Vatican declares it ‘morally acceptable’ for Catholics to receive Covid vaccines based on research that used tissue from abortions
- The Vatican said it received several requests for guidance on the Covid vaccines
- Vaccines have been prepared from cells derived from aborted fetuses
- The Church said it is ‘morally acceptable’ to receive the Covid vaccines
The Vatican has declared it is ‘morally acceptable’ for Roman Catholics to receive Covid vaccines based on research that used fetal tissue from abortions.
The Congregation for the Doctrine of the Faith, the Vatican’s watchdog office for doctrinal orthodoxy, said it addressed the question after receiving several requests for ‘guidance’ during recent months.
The doctrine office noted that bishops, Catholic groups and experts have offered ‘diverse and sometimes conflicting pronouncements’ on the matter.
The Vatican has declared it is ‘morally acceptable’ for Roman Catholics to receive Covid vaccines based on research that used fetal tissue from abortions
Drawing on Vatican pronouncements in past years about developing vaccines prepared from cells derived from aborted fetuses, the watchdog office issued a statement it said Pope Francis had examined last week and ordered to be made public.
The Catholic Church’s teaching says that abortion is a grave sin.
The Vatican concluded that ‘it is morally acceptable to receive COVID-19 vaccines that have used cell lines from aborted fetuses’ in the research and production process when ‘ethically irreproachable’ vaccines aren’t available to the public.
But it stressed that the ‘licit’ uses of such vaccines ‘does not and should not in any way imply that there is a moral endorsement of the use of cell lines proceeding from aborted fetuses.’
In its statement, the Vatican explained that obtaining vaccines that do not pose an ethical dilemma is not always possible.
The Vatican concluded that ‘it is morally acceptable to receive COVID-19 vaccines that have used cell lines from aborted fetuses’
It cited circumstances in countries ‘where vaccines without ethical problems are not made available to physicians and patients’ or where special storage or transport conditions make their distribution more difficult.
In reassuring faithful Catholics that getting a COVID-19 vaccine would not violate religious doctrine, the Vatican also noted that while various vaccines might be distributed in a country, ‘health authorities do not allow citizens to choose the vaccine with which to be inoculated.’
In those cases, it is morally acceptable to receive vaccines that have used cell lines from aborted fetuses, the Vatican said.
The Vatican said the vaccines used cell lines ‘drawn from tissue obtained from two abortions that occurred in the last century.’
The Vatican hasn’t said if and when Francis would be vaccinated nor which vaccine he might receive.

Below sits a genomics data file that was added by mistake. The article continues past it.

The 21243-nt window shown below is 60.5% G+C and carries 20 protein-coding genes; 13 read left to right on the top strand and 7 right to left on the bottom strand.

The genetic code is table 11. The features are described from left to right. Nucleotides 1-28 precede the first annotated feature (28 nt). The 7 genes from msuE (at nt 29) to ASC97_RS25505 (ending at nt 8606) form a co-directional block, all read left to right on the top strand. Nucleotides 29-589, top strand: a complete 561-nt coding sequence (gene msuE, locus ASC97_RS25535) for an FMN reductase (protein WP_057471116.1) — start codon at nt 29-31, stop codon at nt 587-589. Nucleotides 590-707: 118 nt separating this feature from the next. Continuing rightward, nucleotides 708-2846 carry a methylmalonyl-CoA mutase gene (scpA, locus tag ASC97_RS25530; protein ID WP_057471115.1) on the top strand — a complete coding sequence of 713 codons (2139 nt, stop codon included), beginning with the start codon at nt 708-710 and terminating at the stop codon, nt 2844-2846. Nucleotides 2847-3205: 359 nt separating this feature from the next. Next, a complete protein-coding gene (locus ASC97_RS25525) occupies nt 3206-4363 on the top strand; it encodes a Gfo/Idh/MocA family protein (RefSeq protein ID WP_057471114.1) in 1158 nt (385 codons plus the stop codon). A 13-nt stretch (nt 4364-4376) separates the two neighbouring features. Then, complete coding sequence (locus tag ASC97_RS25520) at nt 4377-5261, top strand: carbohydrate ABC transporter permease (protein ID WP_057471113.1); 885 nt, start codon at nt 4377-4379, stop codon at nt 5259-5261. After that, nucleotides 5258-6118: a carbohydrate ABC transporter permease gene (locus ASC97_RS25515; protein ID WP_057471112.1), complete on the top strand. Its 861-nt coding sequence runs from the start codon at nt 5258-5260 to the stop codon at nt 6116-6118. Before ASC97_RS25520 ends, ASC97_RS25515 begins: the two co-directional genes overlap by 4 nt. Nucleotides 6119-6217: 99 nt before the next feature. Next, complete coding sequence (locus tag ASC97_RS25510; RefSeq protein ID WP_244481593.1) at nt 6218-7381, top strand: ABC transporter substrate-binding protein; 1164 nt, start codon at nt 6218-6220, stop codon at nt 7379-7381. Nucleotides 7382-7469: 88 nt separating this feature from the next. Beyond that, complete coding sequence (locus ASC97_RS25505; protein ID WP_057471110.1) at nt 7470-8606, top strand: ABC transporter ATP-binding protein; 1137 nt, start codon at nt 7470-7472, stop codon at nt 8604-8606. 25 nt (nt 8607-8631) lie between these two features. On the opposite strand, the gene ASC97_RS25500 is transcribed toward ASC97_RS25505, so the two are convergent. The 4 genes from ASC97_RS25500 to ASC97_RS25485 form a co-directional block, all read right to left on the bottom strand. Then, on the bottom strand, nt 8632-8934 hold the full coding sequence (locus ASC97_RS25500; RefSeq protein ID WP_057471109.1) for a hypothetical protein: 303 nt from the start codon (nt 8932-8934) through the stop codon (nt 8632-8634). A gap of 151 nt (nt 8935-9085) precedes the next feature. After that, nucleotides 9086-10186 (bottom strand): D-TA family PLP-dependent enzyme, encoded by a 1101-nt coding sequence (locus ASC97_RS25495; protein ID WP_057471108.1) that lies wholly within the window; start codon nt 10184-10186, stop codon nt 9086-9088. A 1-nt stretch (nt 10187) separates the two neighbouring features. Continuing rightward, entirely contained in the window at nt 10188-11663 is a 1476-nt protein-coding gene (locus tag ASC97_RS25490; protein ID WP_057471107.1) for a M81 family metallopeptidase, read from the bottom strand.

Pope promises no Vatican workers will lose their jobs because of the Covid pandemic
Pope Francis promised Vatican employees on Monday that none of them will lose their jobs because of the coronavirus pandemic, which has severely damaged Vatican finances.
‘You are the most important thing here. No one is to left out, no one will lose their jobs,’ Francis told workers and their children at a special audience held to exchange Christmas greetings.
The pandemic has wreaked havoc with the Vatican’s finances, forcing it to dip into reserve funds and implement some of the toughest cost-control measures ever in the tiny city-state.
Pope Francis promised Vatican employees on Monday that none of them will lose their jobs because of the coronavirus pandemic
‘No one should suffer from the ugly economic effects of this pandemic…We have to work harder to resolve this problem, which is not easy.
‘There is no magic wand. We have to move forward as in the same family,’ Francis said in improvised remarks.
Lay employees work in all of the Vatican’s administrative departments and also as gardeners, firefighters, police, maintenance workers and in its world-famous museums.
Francis spoke to workers and their children at a special audience held to exchange Christmas greetings on Monday
The pandemic has drastically slowed the flow of funds from the Vatican Museums, which received some 7 million visitors last year and amount to the city’s most reliable cash cow.
The museums, which generate an estimated $100 million yearly, closed for three months in the spring during the first wave of the pandemic, reopened for a limited number of visitors during the summer, and closed again as a second wave hit Italy.
Earlier this year, top Vatican administrators ordered a freeze on promotions and hirings and a ban on overtime, travel and large events in an attempt to contain costs.